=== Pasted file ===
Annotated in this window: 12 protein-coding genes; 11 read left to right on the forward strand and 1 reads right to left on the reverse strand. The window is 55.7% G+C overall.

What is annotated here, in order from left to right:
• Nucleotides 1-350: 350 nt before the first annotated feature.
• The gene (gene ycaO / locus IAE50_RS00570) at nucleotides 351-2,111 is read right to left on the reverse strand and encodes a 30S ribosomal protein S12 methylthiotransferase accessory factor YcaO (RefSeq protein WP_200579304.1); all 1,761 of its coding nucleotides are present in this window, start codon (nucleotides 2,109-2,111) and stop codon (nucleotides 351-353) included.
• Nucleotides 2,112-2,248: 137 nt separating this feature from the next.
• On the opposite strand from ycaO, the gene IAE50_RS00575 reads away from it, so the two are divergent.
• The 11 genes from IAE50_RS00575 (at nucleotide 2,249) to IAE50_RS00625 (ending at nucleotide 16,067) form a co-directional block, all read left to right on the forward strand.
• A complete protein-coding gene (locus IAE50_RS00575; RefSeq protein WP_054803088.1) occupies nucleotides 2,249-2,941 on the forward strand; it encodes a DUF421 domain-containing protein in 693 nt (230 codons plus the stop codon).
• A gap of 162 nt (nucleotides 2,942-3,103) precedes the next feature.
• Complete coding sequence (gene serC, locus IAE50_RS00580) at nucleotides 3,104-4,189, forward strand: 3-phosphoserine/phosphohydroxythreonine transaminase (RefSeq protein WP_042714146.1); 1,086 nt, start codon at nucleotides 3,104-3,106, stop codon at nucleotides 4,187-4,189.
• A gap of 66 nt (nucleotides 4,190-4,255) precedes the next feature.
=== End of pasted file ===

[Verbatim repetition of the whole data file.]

Annotated in this window: 12 protein-coding genes; 11 read left to right on the forward strand and 1 reads right to left on the reverse strand. The window is 55.7% G+C overall.

What is annotated here, in order from left to right:
• Nucleotides 1-350: 350 nt before the first annotated feature.
• The gene (gene ycaO / locus IAE50_RS00570) at nucleotides 351-2,111 is read right to left on the reverse strand and encodes a 30S ribosomal protein S12 methylthiotransferase accessory factor YcaO (RefSeq protein WP_200579304.1); all 1,761 of its coding nucleotides are present in this window, start codon (nucleotides 2,109-2,111) and stop codon (nucleotides 351-353) included.
• Nucleotides 2,112-2,248: 137 nt separating this feature from the next.
• On the opposite strand from ycaO, the gene IAE50_RS00575 reads away from it, so the two are divergent.
• The 11 genes from IAE50_RS00575 (at nucleotide 2,249) to IAE50_RS00625 (ending at nucleotide 16,067) form a co-directional block, all read left to right on the forward strand.
• A complete protein-coding gene (locus IAE50_RS00575; RefSeq protein WP_054803088.1) occupies nucleotides 2,249-2,941 on the forward strand; it encodes a DUF421 domain-containing protein in 693 nt (230 codons plus the stop codon).
• A gap of 162 nt (nucleotides 2,942-3,103) precedes the next feature.
• Complete coding sequence (gene serC, locus IAE50_RS00580) at nucleotides 3,104-4,189, forward strand: 3-phosphoserine/phosphohydroxythreonine transaminase (RefSeq protein WP_042714146.1); 1,086 nt, start codon at nucleotides 3,104-3,106, stop codon at nucleotides 4,187-4,189.
• A gap of 66 nt (nucleotides 4,190-4,255) precedes the next feature.